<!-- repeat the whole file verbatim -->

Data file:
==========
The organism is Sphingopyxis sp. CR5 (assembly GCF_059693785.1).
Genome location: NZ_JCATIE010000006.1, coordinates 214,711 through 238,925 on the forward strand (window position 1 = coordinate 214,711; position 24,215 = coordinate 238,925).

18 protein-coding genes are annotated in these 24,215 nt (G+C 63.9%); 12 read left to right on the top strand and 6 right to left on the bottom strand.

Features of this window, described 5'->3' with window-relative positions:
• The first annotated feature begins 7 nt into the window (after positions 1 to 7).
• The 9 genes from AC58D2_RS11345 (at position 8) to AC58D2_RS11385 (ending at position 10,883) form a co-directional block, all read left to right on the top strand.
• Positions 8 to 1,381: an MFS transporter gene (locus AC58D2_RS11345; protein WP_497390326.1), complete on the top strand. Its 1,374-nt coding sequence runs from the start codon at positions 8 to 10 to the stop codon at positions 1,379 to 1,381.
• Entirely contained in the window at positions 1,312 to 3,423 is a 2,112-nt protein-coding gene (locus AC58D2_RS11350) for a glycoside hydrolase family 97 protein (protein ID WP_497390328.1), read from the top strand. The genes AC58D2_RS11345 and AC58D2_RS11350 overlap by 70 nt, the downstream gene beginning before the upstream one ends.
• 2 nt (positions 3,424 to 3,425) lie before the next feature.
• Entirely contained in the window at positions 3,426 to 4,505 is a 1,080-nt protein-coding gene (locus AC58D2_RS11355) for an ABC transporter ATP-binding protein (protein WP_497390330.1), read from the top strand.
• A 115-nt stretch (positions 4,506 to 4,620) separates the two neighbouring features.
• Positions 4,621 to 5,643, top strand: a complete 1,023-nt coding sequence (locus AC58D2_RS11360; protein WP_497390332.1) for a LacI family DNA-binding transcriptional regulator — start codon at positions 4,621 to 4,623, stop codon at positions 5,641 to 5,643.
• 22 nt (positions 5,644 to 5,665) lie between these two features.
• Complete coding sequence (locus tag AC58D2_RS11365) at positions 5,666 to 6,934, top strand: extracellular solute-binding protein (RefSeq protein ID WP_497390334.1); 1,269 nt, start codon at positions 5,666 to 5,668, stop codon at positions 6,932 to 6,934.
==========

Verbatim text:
The organism is Sphingopyxis sp. CR5 (assembly GCF_059693785.1).
Genome location: NZ_JCATIE010000006.1, coordinates 214,711 through 238,925 on the forward strand (window position 1 = coordinate 214,711; position 24,215 = coordinate 238,925).

18 protein-coding genes are annotated in these 24,215 nt (G+C 63.9%); 12 read left to right on the top strand and 6 right to left on the bottom strand.

Features of this window, described 5'->3' with window-relative positions:
• The first annotated feature begins 7 nt into the window (after positions 1 to 7).
• The 9 genes from AC58D2_RS11345 (at position 8) to AC58D2_RS11385 (ending at position 10,883) form a co-directional block, all read left to right on the top strand.
• Positions 8 to 1,381: an MFS transporter gene (locus AC58D2_RS11345; protein WP_497390326.1), complete on the top strand. Its 1,374-nt coding sequence runs from the start codon at positions 8 to 10 to the stop codon at positions 1,379 to 1,381.
• Entirely contained in the window at positions 1,312 to 3,423 is a 2,112-nt protein-coding gene (locus AC58D2_RS11350) for a glycoside hydrolase family 97 protein (protein ID WP_497390328.1), read from the top strand. The genes AC58D2_RS11345 and AC58D2_RS11350 overlap by 70 nt, the downstream gene beginning before the upstream one ends.
• 2 nt (positions 3,424 to 3,425) lie before the next feature.
• Entirely contained in the window at positions 3,426 to 4,505 is a 1,080-nt protein-coding gene (locus AC58D2_RS11355) for an ABC transporter ATP-binding protein (protein WP_497390330.1), read from the top strand.
• A 115-nt stretch (positions 4,506 to 4,620) separates the two neighbouring features.
• Positions 4,621 to 5,643, top strand: a complete 1,023-nt coding sequence (locus AC58D2_RS11360; protein WP_497390332.1) for a LacI family DNA-binding transcriptional regulator — start codon at positions 4,621 to 4,623, stop codon at positions 5,641 to 5,643.
• 22 nt (positions 5,644 to 5,665) lie between these two features.
• Complete coding sequence (locus tag AC58D2_RS11365) at positions 5,666 to 6,934, top strand: extracellular solute-binding protein (RefSeq protein ID WP_497390334.1); 1,269 nt, start codon at positions 5,666 to 5,668, stop codon at positions 6,932 to 6,934.